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Rilonacept Side Effects

Medically reviewed by Last updated on May 18, 2023.

Applies to rilonacept: subcutaneous powder for solution.

Serious side effects of Rilonacept

Along with its needed effects, rilonacept may cause some unwanted effects. Although not all of these side effects may occur, if they do occur they may need medical attention.

Check with your doctor immediately if any of the following side effects occur while taking rilonacept:

More common

Less common

Incidence not known

Other side effects of Rilonacept

Some side effects of rilonacept may occur that usually do not need medical attention. These side effects may go away during treatment as your body adjusts to the medicine. Also, your health care professional may be able to tell you about ways to prevent or reduce some of these side effects.

Check with your health care professional if any of the following side effects continue or are bothersome or if you have any questions about them:

More common

For Healthcare Professionals

Applies to rilonacept: subcutaneous powder for injection.


Very common (10% or more): Injection site reactions (e.g., erythema, swelling, pruritus, mass, bruising, inflammation, pain, edema, dermatitis, discomfort, urticaria, vesicles, warmth, hemorrhage) (48%)[Ref]

In patients with Cryopyrin-Associated Periodic Syndromes (CAPS), the most common and consistently reported adverse event associated with rilonacept was injection-site reaction (ISR). The ISRs included erythema, swelling, pruritus, mass, bruising, inflammation, pain, edema, dermatitis, discomfort, urticaria, vesicles, warmth, and hemorrhage. Most injection-site reactions lasted for one to two days. No ISRs were assessed as severe, and no patient discontinued study participation due to an ISR.[Ref]


Very common (10% or more): Infection (34%)[Ref]

One subject receiving rilonacept for an unapproved indication developed an infection in his olecranon bursa with Mycobacterium intracellulare. The patient was on chronic glucocorticoid treatment. The infection occurred after an intraarticular glucocorticoid injection into the bursa with subsequent local exposure to a suspected source of mycobacteria. The patient recovered after the administration of the appropriate antimicrobial therapy.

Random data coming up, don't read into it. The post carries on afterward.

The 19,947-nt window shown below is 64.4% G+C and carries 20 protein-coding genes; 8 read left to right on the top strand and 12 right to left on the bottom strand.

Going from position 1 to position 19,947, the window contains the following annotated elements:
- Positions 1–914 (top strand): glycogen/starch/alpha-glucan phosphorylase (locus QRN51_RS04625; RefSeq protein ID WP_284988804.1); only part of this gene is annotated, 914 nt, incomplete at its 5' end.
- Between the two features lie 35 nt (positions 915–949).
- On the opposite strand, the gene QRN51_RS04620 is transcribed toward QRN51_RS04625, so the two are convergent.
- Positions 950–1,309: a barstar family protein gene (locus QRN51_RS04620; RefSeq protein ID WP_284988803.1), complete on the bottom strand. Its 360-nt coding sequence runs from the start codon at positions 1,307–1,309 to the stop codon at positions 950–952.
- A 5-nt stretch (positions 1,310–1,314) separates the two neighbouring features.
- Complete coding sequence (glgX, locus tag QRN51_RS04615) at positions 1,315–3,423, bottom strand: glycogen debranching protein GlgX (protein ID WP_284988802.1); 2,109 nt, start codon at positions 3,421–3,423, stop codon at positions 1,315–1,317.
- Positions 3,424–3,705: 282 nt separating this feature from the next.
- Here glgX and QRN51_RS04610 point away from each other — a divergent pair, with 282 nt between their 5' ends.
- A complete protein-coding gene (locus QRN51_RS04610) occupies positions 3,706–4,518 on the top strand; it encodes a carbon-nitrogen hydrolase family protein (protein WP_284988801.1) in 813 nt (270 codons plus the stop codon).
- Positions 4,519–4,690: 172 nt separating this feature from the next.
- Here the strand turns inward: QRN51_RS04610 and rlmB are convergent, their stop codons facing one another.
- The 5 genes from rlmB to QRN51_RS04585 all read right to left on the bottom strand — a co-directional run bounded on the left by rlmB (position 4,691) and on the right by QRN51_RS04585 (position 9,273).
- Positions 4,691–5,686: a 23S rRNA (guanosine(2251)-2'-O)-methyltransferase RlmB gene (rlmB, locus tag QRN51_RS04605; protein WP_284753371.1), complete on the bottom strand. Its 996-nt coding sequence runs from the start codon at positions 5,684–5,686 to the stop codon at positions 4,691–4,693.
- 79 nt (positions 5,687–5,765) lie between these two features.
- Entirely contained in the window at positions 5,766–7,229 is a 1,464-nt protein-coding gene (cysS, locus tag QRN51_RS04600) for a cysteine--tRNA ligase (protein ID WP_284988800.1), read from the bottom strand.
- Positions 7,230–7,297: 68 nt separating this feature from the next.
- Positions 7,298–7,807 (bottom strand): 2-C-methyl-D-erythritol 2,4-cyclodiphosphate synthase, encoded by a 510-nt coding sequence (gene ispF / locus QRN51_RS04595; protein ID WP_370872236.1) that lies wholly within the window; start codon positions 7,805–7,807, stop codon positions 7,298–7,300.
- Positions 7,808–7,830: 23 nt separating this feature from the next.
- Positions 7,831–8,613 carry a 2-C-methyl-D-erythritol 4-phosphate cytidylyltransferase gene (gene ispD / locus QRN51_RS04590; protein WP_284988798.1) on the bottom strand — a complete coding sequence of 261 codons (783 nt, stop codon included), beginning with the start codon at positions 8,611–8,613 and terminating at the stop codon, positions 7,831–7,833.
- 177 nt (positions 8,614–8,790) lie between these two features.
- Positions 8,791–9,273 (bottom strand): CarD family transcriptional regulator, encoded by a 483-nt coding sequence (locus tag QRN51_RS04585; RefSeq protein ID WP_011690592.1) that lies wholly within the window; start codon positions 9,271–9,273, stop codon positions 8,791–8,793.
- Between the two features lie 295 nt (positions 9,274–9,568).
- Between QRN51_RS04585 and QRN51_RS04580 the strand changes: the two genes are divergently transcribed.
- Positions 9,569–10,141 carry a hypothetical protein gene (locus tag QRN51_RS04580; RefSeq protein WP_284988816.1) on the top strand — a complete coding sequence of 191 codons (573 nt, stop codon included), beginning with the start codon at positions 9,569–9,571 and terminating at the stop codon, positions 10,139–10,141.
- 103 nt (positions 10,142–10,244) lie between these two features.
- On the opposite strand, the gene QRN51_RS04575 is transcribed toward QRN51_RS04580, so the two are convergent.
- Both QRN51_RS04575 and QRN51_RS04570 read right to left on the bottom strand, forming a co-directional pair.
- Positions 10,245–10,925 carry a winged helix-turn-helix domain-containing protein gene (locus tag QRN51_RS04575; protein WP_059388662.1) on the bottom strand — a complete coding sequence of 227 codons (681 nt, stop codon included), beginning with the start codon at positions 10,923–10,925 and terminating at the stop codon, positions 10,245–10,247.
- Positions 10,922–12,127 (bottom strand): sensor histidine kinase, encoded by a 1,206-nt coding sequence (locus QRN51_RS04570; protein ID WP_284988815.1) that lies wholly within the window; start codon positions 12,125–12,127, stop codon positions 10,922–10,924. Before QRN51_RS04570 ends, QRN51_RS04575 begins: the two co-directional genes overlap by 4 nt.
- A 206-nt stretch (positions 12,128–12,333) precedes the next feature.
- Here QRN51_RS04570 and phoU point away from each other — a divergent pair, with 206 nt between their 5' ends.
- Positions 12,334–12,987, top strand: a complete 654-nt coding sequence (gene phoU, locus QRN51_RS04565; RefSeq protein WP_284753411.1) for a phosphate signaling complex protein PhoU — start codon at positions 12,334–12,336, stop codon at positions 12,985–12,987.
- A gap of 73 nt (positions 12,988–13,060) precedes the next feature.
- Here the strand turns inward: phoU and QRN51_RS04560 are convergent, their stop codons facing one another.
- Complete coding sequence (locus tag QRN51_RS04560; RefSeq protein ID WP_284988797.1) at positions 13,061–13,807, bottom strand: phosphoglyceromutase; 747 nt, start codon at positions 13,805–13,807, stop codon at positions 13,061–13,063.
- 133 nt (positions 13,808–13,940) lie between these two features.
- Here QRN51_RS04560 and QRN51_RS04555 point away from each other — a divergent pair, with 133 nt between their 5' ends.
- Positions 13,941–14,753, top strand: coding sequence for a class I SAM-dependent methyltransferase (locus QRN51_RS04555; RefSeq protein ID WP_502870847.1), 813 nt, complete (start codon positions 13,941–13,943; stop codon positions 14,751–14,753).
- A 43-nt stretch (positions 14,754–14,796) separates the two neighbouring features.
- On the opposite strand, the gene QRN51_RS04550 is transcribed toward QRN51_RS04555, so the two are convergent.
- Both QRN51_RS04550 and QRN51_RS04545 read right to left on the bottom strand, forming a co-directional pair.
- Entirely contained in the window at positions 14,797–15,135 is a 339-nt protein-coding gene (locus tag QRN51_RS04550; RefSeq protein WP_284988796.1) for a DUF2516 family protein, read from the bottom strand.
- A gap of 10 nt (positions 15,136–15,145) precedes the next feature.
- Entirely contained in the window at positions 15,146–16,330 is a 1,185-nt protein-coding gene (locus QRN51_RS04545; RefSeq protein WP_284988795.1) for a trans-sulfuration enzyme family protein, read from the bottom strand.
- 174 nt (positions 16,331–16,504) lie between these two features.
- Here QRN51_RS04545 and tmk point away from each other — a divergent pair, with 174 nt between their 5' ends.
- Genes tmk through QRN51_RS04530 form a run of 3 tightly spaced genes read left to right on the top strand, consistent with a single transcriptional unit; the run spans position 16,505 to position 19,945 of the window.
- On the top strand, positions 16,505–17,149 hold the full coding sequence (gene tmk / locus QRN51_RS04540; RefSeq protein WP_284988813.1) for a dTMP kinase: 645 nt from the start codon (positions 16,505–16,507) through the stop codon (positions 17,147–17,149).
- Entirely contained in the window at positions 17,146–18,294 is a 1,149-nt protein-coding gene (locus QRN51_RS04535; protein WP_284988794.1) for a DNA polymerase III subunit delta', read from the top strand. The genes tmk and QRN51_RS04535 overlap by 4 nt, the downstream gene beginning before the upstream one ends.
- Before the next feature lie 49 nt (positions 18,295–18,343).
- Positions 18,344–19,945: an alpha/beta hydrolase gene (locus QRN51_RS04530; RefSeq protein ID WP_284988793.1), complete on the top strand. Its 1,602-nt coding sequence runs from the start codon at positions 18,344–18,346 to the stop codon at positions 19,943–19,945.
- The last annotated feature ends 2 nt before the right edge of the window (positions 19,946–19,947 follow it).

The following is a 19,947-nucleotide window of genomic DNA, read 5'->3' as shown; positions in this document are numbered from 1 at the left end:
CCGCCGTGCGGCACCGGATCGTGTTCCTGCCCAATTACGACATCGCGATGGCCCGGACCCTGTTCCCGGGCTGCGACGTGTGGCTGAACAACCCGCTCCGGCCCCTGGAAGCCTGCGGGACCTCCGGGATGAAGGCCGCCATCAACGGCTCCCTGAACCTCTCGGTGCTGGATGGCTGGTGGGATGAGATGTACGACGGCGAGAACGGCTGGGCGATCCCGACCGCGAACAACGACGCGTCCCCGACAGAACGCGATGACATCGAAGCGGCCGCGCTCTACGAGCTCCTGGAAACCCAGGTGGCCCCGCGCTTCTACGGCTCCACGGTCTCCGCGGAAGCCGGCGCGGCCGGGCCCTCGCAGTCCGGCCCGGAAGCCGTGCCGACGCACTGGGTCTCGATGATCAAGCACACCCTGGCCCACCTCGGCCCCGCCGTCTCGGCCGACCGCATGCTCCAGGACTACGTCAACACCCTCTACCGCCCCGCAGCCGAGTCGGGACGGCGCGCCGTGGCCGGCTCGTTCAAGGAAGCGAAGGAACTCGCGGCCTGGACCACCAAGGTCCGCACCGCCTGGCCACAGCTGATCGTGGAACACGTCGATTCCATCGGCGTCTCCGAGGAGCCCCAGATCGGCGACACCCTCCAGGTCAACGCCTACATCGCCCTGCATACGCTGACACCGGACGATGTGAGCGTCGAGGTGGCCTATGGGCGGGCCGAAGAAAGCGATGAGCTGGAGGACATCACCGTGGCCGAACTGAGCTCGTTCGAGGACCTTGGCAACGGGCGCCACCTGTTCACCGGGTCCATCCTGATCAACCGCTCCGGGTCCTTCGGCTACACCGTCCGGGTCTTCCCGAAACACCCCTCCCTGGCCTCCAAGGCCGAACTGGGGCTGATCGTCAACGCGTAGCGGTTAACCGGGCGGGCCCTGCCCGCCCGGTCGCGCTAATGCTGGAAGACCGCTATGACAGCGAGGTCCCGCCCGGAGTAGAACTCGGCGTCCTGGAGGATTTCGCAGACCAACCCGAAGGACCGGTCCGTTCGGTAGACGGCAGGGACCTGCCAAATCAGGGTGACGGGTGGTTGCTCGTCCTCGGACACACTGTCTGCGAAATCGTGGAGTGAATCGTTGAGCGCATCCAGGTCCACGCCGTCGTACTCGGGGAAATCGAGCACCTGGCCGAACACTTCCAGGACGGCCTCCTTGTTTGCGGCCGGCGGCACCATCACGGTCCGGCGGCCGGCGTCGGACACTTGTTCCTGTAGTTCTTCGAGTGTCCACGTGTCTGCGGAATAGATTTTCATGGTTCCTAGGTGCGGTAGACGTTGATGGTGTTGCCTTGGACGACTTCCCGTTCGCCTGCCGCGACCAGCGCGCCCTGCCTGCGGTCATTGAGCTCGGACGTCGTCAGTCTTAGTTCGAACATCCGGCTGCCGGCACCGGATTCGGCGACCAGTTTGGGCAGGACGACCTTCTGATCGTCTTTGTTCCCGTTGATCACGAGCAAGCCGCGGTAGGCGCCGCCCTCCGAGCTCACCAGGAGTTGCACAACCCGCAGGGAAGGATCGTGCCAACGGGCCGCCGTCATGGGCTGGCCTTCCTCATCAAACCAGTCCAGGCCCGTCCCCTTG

A patient treated for another unapproved indication developed bronchitis/sinusitis, which resulted in hospitalization.

One patient died in an open-label study of CAPS from Streptococcus pneumoniae meningitis.[Ref]


Very common (10% or more): Upper respiratory tract infection (26%)

Common (1% to 10%): Sinusitis, cough[Ref]

Nervous system

Common (1% to 10%): Hypoesthesia[Ref]


Common (1% to 10%): Nausea, diarrhea, stomach disorder[Ref]


Frequency not reported: Neutropenia[Ref]

The patient did not experience any infection associated with the neutropenia.

Physicians should monitor the lipid profiles of their patients (for example after 2 to 3 months) and consider lipid-lowering therapies as needed based upon cardiovascular risk factors and current guidelines.[Ref]


Common (1% to 10%): Urinary tract infection[Ref]


Rare (less than 0.1%): Hypersensitivity[Ref]


Frequency not reported: Increased mean total cholesterol, HDL cholesterol, LDL cholesterol, and triglycerides (in patients with CAPS)[Ref]


The most commonly reported adverse reaction is injection-site reaction (ISR). The next most commonly reported adverse reaction is upper respiratory infection.[Ref]


1. (2008) "Product Information. Arcalyst (rilonacept)." Regeneron Pharmaceuticals Inc

Further information

Always consult your healthcare provider to ensure the information displayed on this page applies to your personal circumstances.

Some side effects may not be reported. You may report them to the FDA.